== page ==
“Wells Fargo, however, failed to mention that internal whistleblowers over the years were railroaded, silenced, and eventually fired. It is still unknown what other systemic problems Wells Fargo is concealing,” they suggest.

NEXT: Were alternative actions possible? 

Plaintiffs use this unsettling information to suggest that, during the proposed class period reaching back to the start of 2014, it “was imprudent and disloyal for defendants to permit the 401(k) to offer funds primarily invested in Wells Fargo stock as investment options, particularly when portions of plan assets automatically defaulted into Wells Fargo stock; permit the plan to invest in funds that are primarily invested in Wells Fargo stock; and permit the plan funds to invest in, and remain invested in, Wells Fargo stock, because it was reasonably foreseeable that the broad and systemic fraud, and the cover-up, would, among other things, adversely affect the company’s stock price.”

Plaintiffs further suggest defendants allowed the imprudent and disloyal investment of the plan’s assets in funds invested in Wells Fargo stock throughout the class period “despite the fact that defendants possessed non-public, material information bearing adversely on the plan’s continued investment in Wells Fargo stock.”

“Defendants knew that Wells Fargo was perpetrating a broad and systemic fraud scheme in its Banking and Retail divisions,” plaintiffs conclude.

It is obviously too soon to predict the future of the potential class action litigation, but similar cases have turned on the ease or difficulty of proving there was another course of action a prudent and knowledgeable fiduciary would have taken to get rid of the stock as an investment option without running afoul of insider trading restrictions on public stock. In fact, the complaint seems to focus much more on detailing the wrongdoings of Wells Fargo’s retail banking arm. Only near the end of the complaint do plaintiffs engage with the argument that a prudent fiduciary would/should not have concluded any number of alternative actions other than simply holding the stock and continuing to offer it as an investment option would have done more harm than good, ultimately, for plan participants.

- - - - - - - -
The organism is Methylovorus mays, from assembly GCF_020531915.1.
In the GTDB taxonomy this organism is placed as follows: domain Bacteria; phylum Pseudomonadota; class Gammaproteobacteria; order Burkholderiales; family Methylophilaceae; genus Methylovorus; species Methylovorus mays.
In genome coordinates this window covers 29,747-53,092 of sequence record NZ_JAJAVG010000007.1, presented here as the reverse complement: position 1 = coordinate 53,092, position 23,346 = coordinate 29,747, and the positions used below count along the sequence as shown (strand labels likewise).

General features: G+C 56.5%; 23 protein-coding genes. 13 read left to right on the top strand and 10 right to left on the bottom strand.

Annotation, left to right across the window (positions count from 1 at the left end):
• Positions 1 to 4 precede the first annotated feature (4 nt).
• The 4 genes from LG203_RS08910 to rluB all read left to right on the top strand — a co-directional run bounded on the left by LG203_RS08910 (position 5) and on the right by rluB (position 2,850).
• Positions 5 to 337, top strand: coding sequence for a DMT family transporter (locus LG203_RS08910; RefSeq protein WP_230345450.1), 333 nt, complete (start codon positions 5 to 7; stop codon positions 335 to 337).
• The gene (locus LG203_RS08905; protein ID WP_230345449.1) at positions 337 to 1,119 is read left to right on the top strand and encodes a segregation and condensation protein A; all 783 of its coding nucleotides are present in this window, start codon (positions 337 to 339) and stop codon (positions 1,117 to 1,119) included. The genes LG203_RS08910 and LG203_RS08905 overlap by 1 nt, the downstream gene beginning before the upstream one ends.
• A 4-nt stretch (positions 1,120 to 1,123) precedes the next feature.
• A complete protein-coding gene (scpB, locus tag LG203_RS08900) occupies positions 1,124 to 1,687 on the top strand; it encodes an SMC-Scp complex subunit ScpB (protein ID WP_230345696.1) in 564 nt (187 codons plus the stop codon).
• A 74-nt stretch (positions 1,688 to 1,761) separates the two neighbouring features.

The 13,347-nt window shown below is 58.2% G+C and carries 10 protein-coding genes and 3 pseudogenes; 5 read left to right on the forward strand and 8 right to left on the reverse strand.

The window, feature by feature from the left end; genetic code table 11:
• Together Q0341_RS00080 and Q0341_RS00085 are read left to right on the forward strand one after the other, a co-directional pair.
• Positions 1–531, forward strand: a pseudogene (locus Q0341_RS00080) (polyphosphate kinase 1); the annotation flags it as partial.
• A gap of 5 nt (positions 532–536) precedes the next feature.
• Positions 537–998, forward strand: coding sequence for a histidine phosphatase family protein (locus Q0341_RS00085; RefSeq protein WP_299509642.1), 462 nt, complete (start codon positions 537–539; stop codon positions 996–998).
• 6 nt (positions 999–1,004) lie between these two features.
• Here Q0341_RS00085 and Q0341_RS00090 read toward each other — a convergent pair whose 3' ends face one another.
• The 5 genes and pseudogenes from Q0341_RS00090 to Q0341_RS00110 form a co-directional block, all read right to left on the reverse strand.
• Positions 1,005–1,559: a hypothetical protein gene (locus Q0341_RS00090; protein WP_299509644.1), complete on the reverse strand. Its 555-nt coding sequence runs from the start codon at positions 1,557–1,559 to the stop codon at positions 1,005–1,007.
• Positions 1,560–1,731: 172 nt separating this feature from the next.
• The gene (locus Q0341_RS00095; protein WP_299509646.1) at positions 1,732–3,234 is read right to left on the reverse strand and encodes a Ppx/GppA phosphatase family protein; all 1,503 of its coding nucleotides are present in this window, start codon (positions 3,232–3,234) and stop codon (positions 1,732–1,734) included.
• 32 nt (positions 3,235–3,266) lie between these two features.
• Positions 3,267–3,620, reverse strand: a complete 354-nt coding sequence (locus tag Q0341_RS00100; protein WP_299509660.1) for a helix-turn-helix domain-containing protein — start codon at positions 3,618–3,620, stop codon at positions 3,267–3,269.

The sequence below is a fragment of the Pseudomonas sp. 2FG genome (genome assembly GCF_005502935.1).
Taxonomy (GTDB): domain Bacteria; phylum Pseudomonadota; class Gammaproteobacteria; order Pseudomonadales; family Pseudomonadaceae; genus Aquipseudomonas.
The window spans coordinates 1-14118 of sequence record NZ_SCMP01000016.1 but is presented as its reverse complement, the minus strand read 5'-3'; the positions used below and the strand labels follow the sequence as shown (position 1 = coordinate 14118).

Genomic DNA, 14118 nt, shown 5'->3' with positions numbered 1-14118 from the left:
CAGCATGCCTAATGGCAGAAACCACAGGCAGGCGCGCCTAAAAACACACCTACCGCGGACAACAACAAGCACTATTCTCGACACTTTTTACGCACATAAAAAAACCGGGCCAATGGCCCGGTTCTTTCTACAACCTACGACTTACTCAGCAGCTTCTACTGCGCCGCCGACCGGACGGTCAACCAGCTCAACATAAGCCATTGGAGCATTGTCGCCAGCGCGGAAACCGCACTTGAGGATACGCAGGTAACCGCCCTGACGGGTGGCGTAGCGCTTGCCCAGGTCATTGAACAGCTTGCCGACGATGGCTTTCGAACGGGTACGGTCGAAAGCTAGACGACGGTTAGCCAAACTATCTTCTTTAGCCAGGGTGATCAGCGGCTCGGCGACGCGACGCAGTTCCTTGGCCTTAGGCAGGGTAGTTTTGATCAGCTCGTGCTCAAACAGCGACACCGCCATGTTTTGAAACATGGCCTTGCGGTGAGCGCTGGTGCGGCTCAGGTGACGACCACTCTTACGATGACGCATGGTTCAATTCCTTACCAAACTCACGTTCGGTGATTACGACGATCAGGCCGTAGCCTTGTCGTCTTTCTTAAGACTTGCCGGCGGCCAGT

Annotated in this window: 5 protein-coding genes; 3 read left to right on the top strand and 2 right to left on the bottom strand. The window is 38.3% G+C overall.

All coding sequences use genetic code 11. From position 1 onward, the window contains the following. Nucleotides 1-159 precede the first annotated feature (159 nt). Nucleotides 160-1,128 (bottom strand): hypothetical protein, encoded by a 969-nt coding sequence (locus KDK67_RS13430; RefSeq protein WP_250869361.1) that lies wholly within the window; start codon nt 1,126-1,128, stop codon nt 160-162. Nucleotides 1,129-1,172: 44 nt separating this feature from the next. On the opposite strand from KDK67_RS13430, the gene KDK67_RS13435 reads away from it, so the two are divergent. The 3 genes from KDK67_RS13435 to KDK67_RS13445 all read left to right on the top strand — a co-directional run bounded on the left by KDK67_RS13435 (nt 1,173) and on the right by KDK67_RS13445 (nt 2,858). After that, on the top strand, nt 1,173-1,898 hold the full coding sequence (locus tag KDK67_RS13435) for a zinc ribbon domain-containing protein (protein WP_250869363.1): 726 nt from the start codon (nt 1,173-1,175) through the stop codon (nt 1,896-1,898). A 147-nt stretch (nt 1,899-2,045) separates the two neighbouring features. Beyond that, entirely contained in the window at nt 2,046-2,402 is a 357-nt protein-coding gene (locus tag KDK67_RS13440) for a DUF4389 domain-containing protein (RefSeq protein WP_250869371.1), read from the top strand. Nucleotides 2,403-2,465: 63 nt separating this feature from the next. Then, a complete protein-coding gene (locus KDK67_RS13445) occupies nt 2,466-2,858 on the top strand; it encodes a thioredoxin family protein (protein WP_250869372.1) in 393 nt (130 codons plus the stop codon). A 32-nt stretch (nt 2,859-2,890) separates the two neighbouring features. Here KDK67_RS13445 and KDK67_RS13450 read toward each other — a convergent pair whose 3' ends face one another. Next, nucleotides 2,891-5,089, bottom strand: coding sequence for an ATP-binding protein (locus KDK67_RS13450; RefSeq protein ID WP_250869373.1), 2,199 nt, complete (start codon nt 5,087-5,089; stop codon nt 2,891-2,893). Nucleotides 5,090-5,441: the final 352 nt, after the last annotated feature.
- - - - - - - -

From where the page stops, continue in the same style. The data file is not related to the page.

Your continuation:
Here’s how plaintiff’s make the effort: “Defendants failed to conduct an appropriate investigation into whether Wells Fargo stock was a prudent investment for the plan. An adequate (or even cursory) investigation by defendants would have revealed to a reasonable fiduciary that investment by the plan in Wells Fargo stock was clearly imprudent, as well as disloyal. A prudent and loyal fiduciary acting under similar circumstances would have determined that Wells Fargo stock was not a prudent and loyal investment and acted to protect participants against unnecessary losses, and would have made different investment decisions.

“Any tension between securities law and a defendants’ fiduciary obligations is one of its own making,” plaintiffs conclude. “Fiduciaries without disclosure obligations under the federal securities laws, as well as those with such obligations, have it within their power to prevent harmful investments by plan participants. Fiduciaries without disclosure obligations should act to protect plan participants as soon as they know or should know that material information for which disclosure is required under securities laws is not being released to the public. Fiduciaries without securities law disclosure obligations should act to protect the plan participants under ERISA as soon as the federal securities laws require disclosure. The fact that certain fiduciary defendants decided not to act at an early stage does not mean that ERISA fiduciary duties do not apply thereafter. Rather, it means quite the opposite. It means that they are continuing to violate their fiduciary duties by not acting.”

According to the plaintiffs, “defendants had available to them several different alternative options for satisfying their duty of prudence, including, among other things: temporarily removing the funds primarily invested in Wells Fargo stock as an investment option in the plan; discontinuing or freezing further contributions to and/or investment in Wells Fargo stock under the plan; consulting independent fiduciaries regarding appropriate measures to take in order to prudently and loyally serve the participants of the plan; initiating investigations and corrective actions to eliminate the conflicts of interest, eliminating the company’s widespread fraudulent activities and concealment, and changing the policies and incentive structures underlying such activities; and/or resigning as fiduciaries of the plan to the extent that as a result of their employment by Wells Fargo they could not loyally serve the plan and its participants in connection with the plan’s acquisition and holding of Wells Fargo stock.”

The complaint in Allen v. Wells Fargo & Company is here.